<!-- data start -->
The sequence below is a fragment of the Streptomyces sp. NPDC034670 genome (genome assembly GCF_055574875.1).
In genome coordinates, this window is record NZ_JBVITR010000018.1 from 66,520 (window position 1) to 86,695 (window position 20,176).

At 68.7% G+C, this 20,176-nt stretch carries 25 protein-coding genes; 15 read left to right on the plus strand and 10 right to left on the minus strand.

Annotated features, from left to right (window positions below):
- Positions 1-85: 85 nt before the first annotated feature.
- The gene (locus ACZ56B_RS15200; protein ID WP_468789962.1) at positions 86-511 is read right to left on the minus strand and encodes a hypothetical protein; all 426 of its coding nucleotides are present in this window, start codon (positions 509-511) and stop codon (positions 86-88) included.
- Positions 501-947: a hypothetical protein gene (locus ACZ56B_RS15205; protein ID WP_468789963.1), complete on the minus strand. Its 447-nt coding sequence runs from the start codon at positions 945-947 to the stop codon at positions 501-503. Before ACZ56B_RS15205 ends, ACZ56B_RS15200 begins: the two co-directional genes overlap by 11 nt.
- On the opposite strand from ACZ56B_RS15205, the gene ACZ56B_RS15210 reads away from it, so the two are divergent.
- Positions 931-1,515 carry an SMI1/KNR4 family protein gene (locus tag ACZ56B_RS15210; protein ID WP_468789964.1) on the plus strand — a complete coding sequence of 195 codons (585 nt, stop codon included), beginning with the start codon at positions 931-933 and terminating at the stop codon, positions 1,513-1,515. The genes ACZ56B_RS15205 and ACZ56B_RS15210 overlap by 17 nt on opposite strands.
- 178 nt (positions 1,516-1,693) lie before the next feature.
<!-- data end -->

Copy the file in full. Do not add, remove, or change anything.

The sequence below is a fragment of the Streptomyces sp. NPDC034670 genome (genome assembly GCF_055574875.1).
In genome coordinates, this window is record NZ_JBVITR010000018.1 from 66,520 (window position 1) to 86,695 (window position 20,176).

At 68.7% G+C, this 20,176-nt stretch carries 25 protein-coding genes; 15 read left to right on the plus strand and 10 right to left on the minus strand.

Annotated features, from left to right (window positions below):
- Positions 1-85: 85 nt before the first annotated feature.
- The gene (locus ACZ56B_RS15200; protein ID WP_468789962.1) at positions 86-511 is read right to left on the minus strand and encodes a hypothetical protein; all 426 of its coding nucleotides are present in this window, start codon (positions 509-511) and stop codon (positions 86-88) included.
- Positions 501-947: a hypothetical protein gene (locus ACZ56B_RS15205; protein ID WP_468789963.1), complete on the minus strand. Its 447-nt coding sequence runs from the start codon at positions 945-947 to the stop codon at positions 501-503. Before ACZ56B_RS15205 ends, ACZ56B_RS15200 begins: the two co-directional genes overlap by 11 nt.
- On the opposite strand from ACZ56B_RS15205, the gene ACZ56B_RS15210 reads away from it, so the two are divergent.
- Positions 931-1,515 carry an SMI1/KNR4 family protein gene (locus tag ACZ56B_RS15210; protein ID WP_468789964.1) on the plus strand — a complete coding sequence of 195 codons (585 nt, stop codon included), beginning with the start codon at positions 931-933 and terminating at the stop codon, positions 1,513-1,515. The genes ACZ56B_RS15205 and ACZ56B_RS15210 overlap by 17 nt on opposite strands.
- 178 nt (positions 1,516-1,693) lie before the next feature.